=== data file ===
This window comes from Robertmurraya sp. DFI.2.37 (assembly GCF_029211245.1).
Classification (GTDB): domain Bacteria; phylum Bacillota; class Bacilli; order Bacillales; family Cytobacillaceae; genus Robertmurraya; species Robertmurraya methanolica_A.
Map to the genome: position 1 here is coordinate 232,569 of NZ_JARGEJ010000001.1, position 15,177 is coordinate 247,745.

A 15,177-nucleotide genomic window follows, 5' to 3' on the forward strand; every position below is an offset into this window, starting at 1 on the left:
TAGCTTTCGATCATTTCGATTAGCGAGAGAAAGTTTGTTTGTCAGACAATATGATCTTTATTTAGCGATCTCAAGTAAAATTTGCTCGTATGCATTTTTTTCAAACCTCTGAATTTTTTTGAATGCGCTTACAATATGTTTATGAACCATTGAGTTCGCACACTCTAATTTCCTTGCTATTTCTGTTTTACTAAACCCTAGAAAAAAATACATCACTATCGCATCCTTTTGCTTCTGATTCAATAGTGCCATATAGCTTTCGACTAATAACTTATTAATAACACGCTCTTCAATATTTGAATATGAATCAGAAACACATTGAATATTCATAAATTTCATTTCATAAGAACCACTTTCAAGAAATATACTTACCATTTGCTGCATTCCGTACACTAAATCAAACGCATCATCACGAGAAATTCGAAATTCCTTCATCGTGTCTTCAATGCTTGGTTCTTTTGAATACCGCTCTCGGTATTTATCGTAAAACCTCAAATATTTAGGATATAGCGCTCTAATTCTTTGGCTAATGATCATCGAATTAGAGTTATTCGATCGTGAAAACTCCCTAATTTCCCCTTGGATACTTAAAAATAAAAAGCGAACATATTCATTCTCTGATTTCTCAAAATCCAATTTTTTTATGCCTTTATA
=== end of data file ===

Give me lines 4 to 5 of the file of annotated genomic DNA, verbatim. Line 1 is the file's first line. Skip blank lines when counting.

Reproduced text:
A 15,177-nucleotide genomic window follows, 5' to 3' on the forward strand; every position below is an offset into this window, starting at 1 on the left:
TAGCTTTCGATCATTTCGATTAGCGAGAGAAAGTTTGTTTGTCAGACAATATGATCTTTATTTAGCGATCTCAAGTAAAATTTGCTCGTATGCATTTTTTTCAAACCTCTGAATTTTTTTGAATGCGCTTACAATATGTTTATGAACCATTGAGTTCGCACACTCTAATTTCCTTGCTATTTCTGTTTTACTAAACCCTAGAAAAAAATACATCACTATCGCATCCTTTTGCTTCTGATTCAATAGTGCCATATAGCTTTCGACTAATAACTTATTAATAACACGCTCTTCAATATTTGAATATGAATCAGAAACACATTGAATATTCATAAATTTCATTTCATAAGAACCACTTTCAAGAAATATACTTACCATTTGCTGCATTCCGTACACTAAATCAAACGCATCATCACGAGAAATTCGAAATTCCTTCATCGTGTCTTCAATGCTTGGTTCTTTTGAATACCGCTCTCGGTATTTATCGTAAAACCTCAAATATTTAGGATATAGCGCTCTAATTCTTTGGCTAATGATCATCGAATTAGAGTTATTCGATCGTGAAAACTCCCTAATTTCCCCTTGGATACTTAAAAATAAAAAGCGAACATATTCATTCTCTGATTTCTCAAAATCCAATTTTTTTATGCCTTTATA